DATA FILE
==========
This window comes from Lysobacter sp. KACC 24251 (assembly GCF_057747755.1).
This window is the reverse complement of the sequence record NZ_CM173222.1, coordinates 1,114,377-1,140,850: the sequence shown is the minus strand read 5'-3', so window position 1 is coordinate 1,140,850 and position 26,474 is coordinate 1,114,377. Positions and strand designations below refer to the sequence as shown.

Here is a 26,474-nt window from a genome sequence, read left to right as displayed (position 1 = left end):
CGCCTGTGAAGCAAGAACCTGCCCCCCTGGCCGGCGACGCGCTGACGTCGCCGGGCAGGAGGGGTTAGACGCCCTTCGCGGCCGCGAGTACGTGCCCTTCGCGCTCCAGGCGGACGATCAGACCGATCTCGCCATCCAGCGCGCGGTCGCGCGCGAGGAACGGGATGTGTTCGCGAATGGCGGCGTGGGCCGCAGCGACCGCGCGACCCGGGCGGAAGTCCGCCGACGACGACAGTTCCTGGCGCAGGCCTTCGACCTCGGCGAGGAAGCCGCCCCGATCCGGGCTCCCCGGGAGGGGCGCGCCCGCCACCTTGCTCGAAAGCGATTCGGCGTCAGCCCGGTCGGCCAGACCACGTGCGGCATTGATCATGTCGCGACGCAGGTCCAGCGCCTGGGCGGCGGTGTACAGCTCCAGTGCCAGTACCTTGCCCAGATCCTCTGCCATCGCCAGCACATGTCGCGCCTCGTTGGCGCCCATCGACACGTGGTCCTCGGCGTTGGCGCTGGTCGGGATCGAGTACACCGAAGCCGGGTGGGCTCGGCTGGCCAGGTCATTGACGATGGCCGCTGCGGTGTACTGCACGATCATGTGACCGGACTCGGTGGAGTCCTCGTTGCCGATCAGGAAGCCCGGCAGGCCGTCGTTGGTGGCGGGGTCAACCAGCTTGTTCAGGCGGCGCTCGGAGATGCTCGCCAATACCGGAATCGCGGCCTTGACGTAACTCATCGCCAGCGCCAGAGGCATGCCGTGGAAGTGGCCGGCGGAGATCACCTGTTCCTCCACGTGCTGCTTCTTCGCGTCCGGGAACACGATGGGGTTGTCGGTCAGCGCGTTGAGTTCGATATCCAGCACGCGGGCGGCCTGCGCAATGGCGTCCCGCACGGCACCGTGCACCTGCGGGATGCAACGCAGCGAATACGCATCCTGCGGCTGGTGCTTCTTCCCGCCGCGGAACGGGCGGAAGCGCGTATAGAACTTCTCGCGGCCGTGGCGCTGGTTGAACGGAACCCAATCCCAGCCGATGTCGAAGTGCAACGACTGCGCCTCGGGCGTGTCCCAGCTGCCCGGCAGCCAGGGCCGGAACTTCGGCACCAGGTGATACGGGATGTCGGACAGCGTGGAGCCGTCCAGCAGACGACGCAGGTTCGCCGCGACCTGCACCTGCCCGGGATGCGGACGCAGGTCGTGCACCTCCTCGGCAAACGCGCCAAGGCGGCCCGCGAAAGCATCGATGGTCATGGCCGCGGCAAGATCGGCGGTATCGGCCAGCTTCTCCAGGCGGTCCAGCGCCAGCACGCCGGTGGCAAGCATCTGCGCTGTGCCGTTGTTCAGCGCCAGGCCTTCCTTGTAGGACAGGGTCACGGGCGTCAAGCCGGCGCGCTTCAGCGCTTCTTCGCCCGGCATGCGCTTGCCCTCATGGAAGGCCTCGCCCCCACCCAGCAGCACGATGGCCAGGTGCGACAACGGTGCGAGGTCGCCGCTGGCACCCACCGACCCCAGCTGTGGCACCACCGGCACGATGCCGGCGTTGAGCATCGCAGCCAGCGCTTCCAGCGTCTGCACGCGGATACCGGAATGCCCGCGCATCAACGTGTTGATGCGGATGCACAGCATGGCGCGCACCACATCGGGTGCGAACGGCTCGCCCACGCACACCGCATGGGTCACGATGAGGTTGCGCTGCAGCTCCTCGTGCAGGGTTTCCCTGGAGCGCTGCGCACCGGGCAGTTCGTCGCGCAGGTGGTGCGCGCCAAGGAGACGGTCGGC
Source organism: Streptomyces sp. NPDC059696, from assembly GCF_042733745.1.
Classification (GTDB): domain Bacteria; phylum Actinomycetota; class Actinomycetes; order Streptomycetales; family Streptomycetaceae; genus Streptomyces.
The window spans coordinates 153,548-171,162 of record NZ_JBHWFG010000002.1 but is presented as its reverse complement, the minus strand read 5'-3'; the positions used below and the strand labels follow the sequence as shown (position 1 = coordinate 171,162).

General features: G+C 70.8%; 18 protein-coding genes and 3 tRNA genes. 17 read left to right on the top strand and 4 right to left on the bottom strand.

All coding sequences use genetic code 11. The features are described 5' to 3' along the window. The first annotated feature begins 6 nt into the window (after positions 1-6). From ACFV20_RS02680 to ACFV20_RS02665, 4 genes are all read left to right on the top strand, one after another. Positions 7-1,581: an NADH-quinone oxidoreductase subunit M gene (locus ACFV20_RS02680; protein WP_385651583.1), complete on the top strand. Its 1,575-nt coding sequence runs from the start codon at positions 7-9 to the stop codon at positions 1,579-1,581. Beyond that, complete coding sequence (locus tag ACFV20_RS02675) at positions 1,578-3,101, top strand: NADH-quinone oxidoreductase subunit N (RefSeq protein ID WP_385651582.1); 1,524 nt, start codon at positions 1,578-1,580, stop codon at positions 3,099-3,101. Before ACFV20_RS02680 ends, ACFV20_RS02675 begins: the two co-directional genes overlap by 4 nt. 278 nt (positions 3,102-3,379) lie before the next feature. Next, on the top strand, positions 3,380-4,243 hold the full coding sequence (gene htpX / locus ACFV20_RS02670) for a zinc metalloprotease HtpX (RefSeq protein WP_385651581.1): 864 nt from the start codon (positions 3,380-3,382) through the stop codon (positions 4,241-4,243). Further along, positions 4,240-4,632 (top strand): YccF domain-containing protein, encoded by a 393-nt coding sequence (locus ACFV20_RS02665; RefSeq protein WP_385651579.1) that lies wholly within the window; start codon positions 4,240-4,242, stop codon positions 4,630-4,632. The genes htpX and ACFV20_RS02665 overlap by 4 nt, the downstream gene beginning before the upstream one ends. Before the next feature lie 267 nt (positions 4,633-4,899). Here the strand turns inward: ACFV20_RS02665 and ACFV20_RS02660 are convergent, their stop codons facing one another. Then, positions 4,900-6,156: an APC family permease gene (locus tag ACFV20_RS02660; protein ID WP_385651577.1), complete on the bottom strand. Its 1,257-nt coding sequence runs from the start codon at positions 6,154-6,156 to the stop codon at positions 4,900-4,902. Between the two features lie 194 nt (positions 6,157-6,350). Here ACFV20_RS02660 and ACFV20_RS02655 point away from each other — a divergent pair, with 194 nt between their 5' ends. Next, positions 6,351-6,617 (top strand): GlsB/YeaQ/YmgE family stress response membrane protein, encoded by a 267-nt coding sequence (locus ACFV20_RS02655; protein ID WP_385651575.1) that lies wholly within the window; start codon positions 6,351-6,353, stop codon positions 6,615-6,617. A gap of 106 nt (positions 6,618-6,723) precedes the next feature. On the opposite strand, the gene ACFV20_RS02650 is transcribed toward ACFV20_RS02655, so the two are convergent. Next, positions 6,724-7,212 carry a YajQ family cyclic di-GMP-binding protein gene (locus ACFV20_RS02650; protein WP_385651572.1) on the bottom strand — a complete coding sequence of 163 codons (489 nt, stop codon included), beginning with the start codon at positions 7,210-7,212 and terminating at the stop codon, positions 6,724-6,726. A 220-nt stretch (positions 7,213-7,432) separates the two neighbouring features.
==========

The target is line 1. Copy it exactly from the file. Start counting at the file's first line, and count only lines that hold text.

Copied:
This window comes from Lysobacter sp. KACC 24251 (assembly GCF_057747755.1).